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In the Field: Rocking R-6 Ranch

February 28, 2016
Pyrrhuloxia (Cardinalis sinuatus)

© jmillerphoto.com – Pyrrhuloxia (Cardinalis sinuatus)

Saturday morning was spent in the land of pure bliss–the blinds at Butch Ramirez’s Rocking R-6 Ranch north of Laredo, Texas.  This was my third trip to Butch’s ranch and it only gets better every time I go.  This time I was using my Tamron 150-600 lens and I’d been looking forward to this trip for weeks.

This visit repeated my most recent visit.  An early morning shoot at the morning blind, a late morning shoot at what I’m calling the cactus blind, and a late afternoon visit to the afternoon blind.

Crested Caracara (Caracara cheriway)

© jmillerphoto.com – Crested Caracara (Caracara cheriway)

The highlight of the morning blind is always the variety of raptors that come in for a visit.  This time it was pure Crested Caracara as far as birds that perched.  A couple of Black Vultures came in for a look, but the Caracara were showing their competitors who was in charge.  Other great birds in that blind included Northern Cardinals, Red-winged Blackbirds, Audubon Orioles, Golden-fronted Woodpeckers, and Western Meadowlarks.  After the first set of images I had to swap out memory cards as I had almost filled a 32Gb card.

Audubon's Oriole (Icterus graduacauda)

© jmillerphoto.com – Audubon’s Oriole (Icterus graduacauda)

We moved over to the mid-morning blind and were treated by a wide variety of birds.  The Audubon’s Oriole was here as well, plus Cactus Wren, Pyrrhuloxia, Savannah Sparrow, Green Jays, Curve-billed Thrashers, Black-throated Sparrows, and a wayward rat that was trying to steal a meal.  After that shoot I had only 8% left on my battery.  I guess we were making a lot of images.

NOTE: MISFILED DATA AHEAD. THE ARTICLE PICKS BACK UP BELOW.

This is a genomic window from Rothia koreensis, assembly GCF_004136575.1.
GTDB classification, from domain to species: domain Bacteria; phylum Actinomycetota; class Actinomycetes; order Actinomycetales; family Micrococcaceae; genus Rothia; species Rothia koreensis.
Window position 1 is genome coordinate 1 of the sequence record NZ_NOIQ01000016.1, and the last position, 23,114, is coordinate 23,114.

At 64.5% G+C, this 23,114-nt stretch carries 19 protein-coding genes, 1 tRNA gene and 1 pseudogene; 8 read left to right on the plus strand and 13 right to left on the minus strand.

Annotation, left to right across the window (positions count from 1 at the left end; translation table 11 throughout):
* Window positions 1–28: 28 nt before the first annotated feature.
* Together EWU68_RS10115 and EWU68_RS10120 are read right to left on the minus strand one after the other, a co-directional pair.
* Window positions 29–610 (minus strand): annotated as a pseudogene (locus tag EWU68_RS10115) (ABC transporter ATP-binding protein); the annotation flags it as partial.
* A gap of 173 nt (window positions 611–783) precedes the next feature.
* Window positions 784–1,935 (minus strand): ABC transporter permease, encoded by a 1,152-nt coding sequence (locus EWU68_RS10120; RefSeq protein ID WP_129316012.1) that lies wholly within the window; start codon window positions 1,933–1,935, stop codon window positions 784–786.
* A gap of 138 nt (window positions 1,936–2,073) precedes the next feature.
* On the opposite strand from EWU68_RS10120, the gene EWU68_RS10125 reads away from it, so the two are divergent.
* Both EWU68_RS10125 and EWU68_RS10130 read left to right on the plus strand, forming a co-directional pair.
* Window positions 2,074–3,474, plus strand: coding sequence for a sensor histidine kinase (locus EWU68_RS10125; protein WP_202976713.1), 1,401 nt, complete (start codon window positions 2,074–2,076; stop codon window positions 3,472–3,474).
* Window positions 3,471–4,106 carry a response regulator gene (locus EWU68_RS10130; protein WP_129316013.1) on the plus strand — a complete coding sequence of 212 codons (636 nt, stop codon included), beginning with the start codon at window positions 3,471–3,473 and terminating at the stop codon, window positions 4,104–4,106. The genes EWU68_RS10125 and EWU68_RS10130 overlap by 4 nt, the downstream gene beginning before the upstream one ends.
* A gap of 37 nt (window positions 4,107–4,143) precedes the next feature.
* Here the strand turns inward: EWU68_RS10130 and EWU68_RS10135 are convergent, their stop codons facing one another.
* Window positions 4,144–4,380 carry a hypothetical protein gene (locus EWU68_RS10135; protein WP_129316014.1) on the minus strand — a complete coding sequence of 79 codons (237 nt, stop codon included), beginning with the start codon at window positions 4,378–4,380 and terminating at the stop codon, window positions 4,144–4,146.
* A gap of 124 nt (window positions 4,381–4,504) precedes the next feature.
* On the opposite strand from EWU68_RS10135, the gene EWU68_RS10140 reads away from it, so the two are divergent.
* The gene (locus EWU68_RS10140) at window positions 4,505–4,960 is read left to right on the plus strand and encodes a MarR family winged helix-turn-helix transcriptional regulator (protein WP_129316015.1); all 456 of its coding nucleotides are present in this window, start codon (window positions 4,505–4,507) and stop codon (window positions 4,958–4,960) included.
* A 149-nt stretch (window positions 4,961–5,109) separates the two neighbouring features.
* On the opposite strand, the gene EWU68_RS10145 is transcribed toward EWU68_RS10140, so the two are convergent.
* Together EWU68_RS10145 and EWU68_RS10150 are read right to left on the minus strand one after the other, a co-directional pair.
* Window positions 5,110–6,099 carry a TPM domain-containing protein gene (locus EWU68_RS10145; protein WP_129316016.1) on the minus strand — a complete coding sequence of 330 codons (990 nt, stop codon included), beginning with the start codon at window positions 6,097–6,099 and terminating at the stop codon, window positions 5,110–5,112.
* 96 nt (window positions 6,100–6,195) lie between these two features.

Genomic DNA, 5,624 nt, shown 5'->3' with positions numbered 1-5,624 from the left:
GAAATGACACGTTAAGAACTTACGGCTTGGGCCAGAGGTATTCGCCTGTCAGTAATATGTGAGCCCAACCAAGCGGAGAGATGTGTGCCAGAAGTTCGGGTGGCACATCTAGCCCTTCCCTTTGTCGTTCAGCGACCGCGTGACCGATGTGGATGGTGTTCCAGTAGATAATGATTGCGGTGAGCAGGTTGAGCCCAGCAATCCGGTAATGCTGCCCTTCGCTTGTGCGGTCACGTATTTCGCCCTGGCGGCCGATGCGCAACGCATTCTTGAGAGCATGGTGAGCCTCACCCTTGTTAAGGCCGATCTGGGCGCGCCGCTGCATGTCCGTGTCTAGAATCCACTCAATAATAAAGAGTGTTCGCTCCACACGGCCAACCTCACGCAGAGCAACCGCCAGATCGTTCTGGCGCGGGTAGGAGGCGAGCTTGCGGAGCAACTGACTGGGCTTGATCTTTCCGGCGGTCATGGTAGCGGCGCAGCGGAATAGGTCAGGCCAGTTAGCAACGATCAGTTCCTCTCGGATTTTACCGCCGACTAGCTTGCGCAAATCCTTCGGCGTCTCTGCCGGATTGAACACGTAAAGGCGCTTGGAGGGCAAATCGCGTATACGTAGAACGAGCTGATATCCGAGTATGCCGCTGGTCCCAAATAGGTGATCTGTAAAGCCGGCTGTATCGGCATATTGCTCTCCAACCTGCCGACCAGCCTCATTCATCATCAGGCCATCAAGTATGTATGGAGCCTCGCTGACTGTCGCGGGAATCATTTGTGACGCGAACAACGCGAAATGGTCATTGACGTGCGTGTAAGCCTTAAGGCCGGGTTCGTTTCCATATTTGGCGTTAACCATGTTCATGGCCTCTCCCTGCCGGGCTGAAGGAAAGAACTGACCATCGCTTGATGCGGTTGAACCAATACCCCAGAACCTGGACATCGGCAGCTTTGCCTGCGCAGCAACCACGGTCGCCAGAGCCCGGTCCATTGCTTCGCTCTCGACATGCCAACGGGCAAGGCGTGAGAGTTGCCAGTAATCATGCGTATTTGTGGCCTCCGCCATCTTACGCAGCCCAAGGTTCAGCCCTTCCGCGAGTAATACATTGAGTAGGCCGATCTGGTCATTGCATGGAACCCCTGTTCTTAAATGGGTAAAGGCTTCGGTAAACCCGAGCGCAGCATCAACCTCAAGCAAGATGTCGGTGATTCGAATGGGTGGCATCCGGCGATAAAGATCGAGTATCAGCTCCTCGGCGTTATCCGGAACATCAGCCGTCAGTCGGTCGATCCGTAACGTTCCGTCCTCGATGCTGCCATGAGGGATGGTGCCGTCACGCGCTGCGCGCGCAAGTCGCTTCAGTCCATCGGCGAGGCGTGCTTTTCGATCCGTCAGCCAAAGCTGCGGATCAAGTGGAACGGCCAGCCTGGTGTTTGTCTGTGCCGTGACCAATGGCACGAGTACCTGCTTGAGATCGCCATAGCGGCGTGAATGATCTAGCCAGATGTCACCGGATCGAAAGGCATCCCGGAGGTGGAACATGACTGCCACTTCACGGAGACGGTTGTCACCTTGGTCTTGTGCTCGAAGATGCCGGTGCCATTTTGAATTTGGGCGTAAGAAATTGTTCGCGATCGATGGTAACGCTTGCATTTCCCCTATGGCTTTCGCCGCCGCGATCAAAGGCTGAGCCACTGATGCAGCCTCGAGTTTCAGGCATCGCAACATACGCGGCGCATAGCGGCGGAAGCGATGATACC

Long-billed Thrasher (Toxostoma longirostre)

© jmillerphoto.com – Long-billed Thrasher (Toxostoma longirostre)

The afternoon blind has a special place in my heart.  It is where I got my shot of the year last year of a Greater Roadrunner. On yesterday’s shoot it was a day or life list adds.  The Long-billed Thrasher was the life list add I actually got to see.  We heard Scaled Quail (confirmed by listening to their call and a recorded call) and I caught just a glimpse of one, but they were being shy and I wasn’t able to make an image of one.  I also got to see my first Javelina in the wild which was really cool.  I burned through the rest of my battery in about the first 30 minutes of shooting and decided it would be prudent to put in a 3rd fresh card for the day before I started.
(Edit: 2/28/2016  8:19PM CST:  Add Lark Bunting to the lifer list.  It was way off in the distance at the morning blind and I have an image that is just barely good enough to use for identification purposes.  Life list is now at 163.)

Final body counts for the day:  I made 2234 images, I used 3 memory cards, depleted one battery and but a serious dent into a second.  Now that was a day of shooting.

As always, Butch and Zita went above and beyond to make me feel at home.  An incredibly awesome day at the Rocking R-6 and I can’t wait to do it again soon.

Full Disclosure:  The cost for a day of shooting at the Rocking R-6 is $125.  As I have done in the past, I paid the advertised price for the day.

About the Images:
All four shots were made with the Canon 7D Mark II, Tamron 150-600mm lens, shot off a tripod w/Wimberley gimbal head.  The camera settings for the images were:
Pyrrhuloxia:  ISO 400, 1/500 sec at f/10
Crested Caracara: ISO 400, 1/320 sec at f/14
Audubon’s Oriole: ISO 400, 1/320 sec at f/9
Long-billed Thrasher: ISO 400, 1/200 sec at f/9

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6 Comments leave one →
  1. February 28, 2016 12:38 pm

    All great images, Jim. Sounds like there is a blind for all seasons. 🙂

    • February 28, 2016 12:49 pm

      Thanks Bob. All three of the blinds he has on the property are wonderful to shoot out of. I may be busy for a few weeks processing all of the keepers.

  2. February 28, 2016 2:36 pm

    Their beauty amazes me. Thank you so much for letting me see it.

  3. March 1, 2016 11:12 pm

    Fantastic.

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